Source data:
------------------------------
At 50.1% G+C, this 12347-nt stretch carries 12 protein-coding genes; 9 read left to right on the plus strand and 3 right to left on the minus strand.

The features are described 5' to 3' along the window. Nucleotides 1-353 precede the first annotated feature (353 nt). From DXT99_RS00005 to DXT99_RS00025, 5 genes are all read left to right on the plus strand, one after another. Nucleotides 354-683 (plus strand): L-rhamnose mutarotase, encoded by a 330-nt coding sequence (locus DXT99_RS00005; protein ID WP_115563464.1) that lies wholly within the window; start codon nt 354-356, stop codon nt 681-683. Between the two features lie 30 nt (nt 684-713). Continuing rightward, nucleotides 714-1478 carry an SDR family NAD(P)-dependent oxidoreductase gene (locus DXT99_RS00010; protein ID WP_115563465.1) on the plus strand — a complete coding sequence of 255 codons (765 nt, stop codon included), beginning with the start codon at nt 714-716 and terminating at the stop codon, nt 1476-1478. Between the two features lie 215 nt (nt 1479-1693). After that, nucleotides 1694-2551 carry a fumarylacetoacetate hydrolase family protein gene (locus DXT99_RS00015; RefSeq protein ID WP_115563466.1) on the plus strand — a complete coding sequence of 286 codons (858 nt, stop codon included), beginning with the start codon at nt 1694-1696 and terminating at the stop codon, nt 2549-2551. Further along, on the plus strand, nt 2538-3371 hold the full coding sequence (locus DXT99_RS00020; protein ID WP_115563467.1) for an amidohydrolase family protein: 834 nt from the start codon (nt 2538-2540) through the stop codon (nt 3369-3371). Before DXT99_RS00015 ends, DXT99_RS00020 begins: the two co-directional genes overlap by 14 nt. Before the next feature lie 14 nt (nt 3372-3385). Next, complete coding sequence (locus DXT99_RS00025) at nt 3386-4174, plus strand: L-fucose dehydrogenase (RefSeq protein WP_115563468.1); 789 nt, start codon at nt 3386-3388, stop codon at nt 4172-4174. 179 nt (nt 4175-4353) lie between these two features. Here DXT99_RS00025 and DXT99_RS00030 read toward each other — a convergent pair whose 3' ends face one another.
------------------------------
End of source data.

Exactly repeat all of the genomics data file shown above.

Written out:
At 50.1% G+C, this 12347-nt stretch carries 12 protein-coding genes; 9 read left to right on the plus strand and 3 right to left on the minus strand.

The features are described 5' to 3' along the window. Nucleotides 1-353 precede the first annotated feature (353 nt). From DXT99_RS00005 to DXT99_RS00025, 5 genes are all read left to right on the plus strand, one after another. Nucleotides 354-683 (plus strand): L-rhamnose mutarotase, encoded by a 330-nt coding sequence (locus DXT99_RS00005; protein ID WP_115563464.1) that lies wholly within the window; start codon nt 354-356, stop codon nt 681-683. Between the two features lie 30 nt (nt 684-713). Continuing rightward, nucleotides 714-1478 carry an SDR family NAD(P)-dependent oxidoreductase gene (locus DXT99_RS00010; protein ID WP_115563465.1) on the plus strand — a complete coding sequence of 255 codons (765 nt, stop codon included), beginning with the start codon at nt 714-716 and terminating at the stop codon, nt 1476-1478. Between the two features lie 215 nt (nt 1479-1693). After that, nucleotides 1694-2551 carry a fumarylacetoacetate hydrolase family protein gene (locus DXT99_RS00015; RefSeq protein ID WP_115563466.1) on the plus strand — a complete coding sequence of 286 codons (858 nt, stop codon included), beginning with the start codon at nt 1694-1696 and terminating at the stop codon, nt 2549-2551. Further along, on the plus strand, nt 2538-3371 hold the full coding sequence (locus DXT99_RS00020; protein ID WP_115563467.1) for an amidohydrolase family protein: 834 nt from the start codon (nt 2538-2540) through the stop codon (nt 3369-3371). Before DXT99_RS00015 ends, DXT99_RS00020 begins: the two co-directional genes overlap by 14 nt. Before the next feature lie 14 nt (nt 3372-3385). Next, complete coding sequence (locus DXT99_RS00025) at nt 3386-4174, plus strand: L-fucose dehydrogenase (RefSeq protein WP_115563468.1); 789 nt, start codon at nt 3386-3388, stop codon at nt 4172-4174. 179 nt (nt 4175-4353) lie between these two features. Here DXT99_RS00025 and DXT99_RS00030 read toward each other — a convergent pair whose 3' ends face one another.